At 2:22, I called again.  he said, “I’ve sent two cabs!  You must have gotten the address wrong!”  I didn’t.  I was there.  On the street.  He said he’d send another one.

At 2:28, we gave up and started jogging to the T station.  It was a good 5 blocks away.  I was not happy – I had to really fight for this dentist appointment, and if we were so late so as to count as a cancellation, J wouldn’t get her braces on as scheduled.

Fortunately, the T came right away.   We only had to go one stop.  I realized that I really should have done it this way from the start.  But I hate waiting for trains when stressing that I’m going to be late for an appointment.

So much better waiting for a cab.

We got off the T, and had another good 4-5 blocks (long ones) to walk.  I said, “come on, J, let’s run” and started off at a trot.

For about 12 steps.

Then:  pop, crunch.

My ankle.

I turned it in a pothole on the sidewalk.  It hurt so bad, I wasn’t sure I’d be able to walk, let alone run the last 3 blocks.  It was 2:42.  I stood on the other foot while waiting for the cross signal, and found that I could in fact walk.  It hurt, but I could move.

We arrived at 2:50.  J was seen.  Separate post to follow.

When we left, we were joking that we would not take a more than one step per MINUTE after jogging to the appointment, and we were walking reeeaaaallllly slowwwwwlllly.  I was glad of that, because my ankle was still throbbing.

But we walked to the T, we walked from the T to the school to get E.  We walked from the school to the pharmacy to get J some tylenol because her mouth was sore.  We walked home from the pharmacy.  I knew my ankle was a little sore, but I didn’t feel like I couldn’t walk.

Upon getting home, I came straight to my bed with my computer (E has a friend over, and they’re watching t.v.).  My ankle is THROBBING.  It hurts so bad.  I got up after emailing my sister to get the mail, and I could barely walk.

Great.  Just great.

I am not out of shape anymore.  I don’t understand why I can’t fucking walk without all the drama.  I exercise every day.  I hike.  I walk everywhere I go.  WHY OH WHY does this happen to me?  Note an excerpt from a post I wrote earlier in the summer:

In November of 2002, I stumbled down the steps of the San Francisco Museum of Modern Art. I had on Dansko clogs, and my foot twisted onto its side in a way that [i think] pulled every single muscle and tendon in my foot. It hurt so much, I could barely walk for a week. I went to the doctor and had x-rays taken, thinking it was broken, but there were no breaks.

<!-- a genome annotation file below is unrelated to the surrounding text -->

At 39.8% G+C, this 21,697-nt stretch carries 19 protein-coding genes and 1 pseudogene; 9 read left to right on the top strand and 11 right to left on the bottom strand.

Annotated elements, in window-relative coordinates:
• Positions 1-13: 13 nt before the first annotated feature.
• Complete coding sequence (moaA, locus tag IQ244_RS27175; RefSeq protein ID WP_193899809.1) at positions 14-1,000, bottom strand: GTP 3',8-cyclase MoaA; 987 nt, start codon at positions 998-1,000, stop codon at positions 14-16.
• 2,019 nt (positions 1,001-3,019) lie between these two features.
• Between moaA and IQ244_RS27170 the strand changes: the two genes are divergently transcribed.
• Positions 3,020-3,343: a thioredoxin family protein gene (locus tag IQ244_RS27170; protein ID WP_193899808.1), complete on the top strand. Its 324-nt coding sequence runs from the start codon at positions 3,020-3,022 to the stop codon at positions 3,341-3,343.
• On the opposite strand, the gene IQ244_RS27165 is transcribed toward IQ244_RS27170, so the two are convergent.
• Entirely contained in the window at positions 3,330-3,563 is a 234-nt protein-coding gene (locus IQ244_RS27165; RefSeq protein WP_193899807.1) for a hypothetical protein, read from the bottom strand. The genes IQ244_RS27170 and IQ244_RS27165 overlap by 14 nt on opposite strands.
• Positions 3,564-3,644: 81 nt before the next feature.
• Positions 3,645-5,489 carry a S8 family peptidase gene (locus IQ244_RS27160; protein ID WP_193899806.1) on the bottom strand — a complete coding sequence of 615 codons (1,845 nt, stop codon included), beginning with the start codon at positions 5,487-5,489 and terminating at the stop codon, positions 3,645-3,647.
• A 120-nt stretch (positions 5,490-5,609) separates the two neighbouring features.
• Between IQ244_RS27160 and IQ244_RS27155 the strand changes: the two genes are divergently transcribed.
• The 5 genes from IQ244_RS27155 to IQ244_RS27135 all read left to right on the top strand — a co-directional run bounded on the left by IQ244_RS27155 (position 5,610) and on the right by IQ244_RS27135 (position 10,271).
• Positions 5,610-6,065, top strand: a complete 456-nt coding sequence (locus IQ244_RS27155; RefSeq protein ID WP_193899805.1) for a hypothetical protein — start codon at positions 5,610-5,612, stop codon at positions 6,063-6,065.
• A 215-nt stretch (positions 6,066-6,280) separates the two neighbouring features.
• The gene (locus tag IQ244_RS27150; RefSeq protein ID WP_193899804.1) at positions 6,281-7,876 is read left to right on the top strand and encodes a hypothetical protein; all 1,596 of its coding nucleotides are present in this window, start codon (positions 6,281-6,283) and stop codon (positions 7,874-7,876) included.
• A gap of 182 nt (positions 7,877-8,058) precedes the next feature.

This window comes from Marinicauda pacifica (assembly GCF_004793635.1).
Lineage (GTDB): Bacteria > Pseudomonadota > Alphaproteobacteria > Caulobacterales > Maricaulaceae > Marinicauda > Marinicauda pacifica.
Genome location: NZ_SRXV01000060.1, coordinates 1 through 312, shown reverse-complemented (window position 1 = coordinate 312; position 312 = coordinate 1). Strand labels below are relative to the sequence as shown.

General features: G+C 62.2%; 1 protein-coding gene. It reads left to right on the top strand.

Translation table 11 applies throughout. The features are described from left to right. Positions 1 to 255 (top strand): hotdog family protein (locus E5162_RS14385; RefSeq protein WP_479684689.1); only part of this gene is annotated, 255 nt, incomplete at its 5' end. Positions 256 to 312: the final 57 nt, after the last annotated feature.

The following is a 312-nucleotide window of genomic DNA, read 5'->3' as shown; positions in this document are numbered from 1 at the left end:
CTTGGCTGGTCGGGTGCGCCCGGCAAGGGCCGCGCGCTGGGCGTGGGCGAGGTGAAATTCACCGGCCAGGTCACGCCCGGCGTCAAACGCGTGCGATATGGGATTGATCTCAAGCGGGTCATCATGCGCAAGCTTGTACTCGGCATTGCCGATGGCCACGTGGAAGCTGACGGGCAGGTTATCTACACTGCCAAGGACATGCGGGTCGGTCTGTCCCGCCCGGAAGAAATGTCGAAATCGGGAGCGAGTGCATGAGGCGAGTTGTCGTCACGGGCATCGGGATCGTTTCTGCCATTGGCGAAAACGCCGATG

It’s bothered me ever since.

I have changed my shoe-buying habits since then. I often go for brands that are known for their sturdiness rather than for their fashion-quota … although I try to bridge the two. I still wear Danskos, but not that same heel, b/c I do occasionally turn my foot in them, and when I do, it sparks every bit of pain that I had on that day of the fall. I hear from many of my friends that they also turn their feet in those shoes, so then I don’t think I’m that clumsy.

See?  This is a theme, and I’m really sick and tired of it.

The foot today – same foot I hurt in ’02.  the shoes I had on today?  Loafers.  100% flat loafers with grippies on the bottoms.  They’re Borns.  totally conservative and safe shoes.

Yet, here I am wondering if it’s too tacky to ask E to bring me tylenol and a glass of water when she has a friend over.  Because I don’t want to get up and walk to the other room.

Because it hurts.

I will never again call a cab in this town.

I would also like to point out that this is not a side effect of not having a car.  If I had a car, and if I were to take J to the dentist right after school – we would have been later than we were.  Not because my car wouldn’t have picked me up, but because I would have been driving into one of the most congested parts of Boston, the medical area, with the least amount of parking.  A cab could have worked (you know, if it showed up) because it doesn’t have to park.  A car would not work, and driving from their school to this doctor’s office in a car that I would be required to put somewhere while inside would not have been feasible.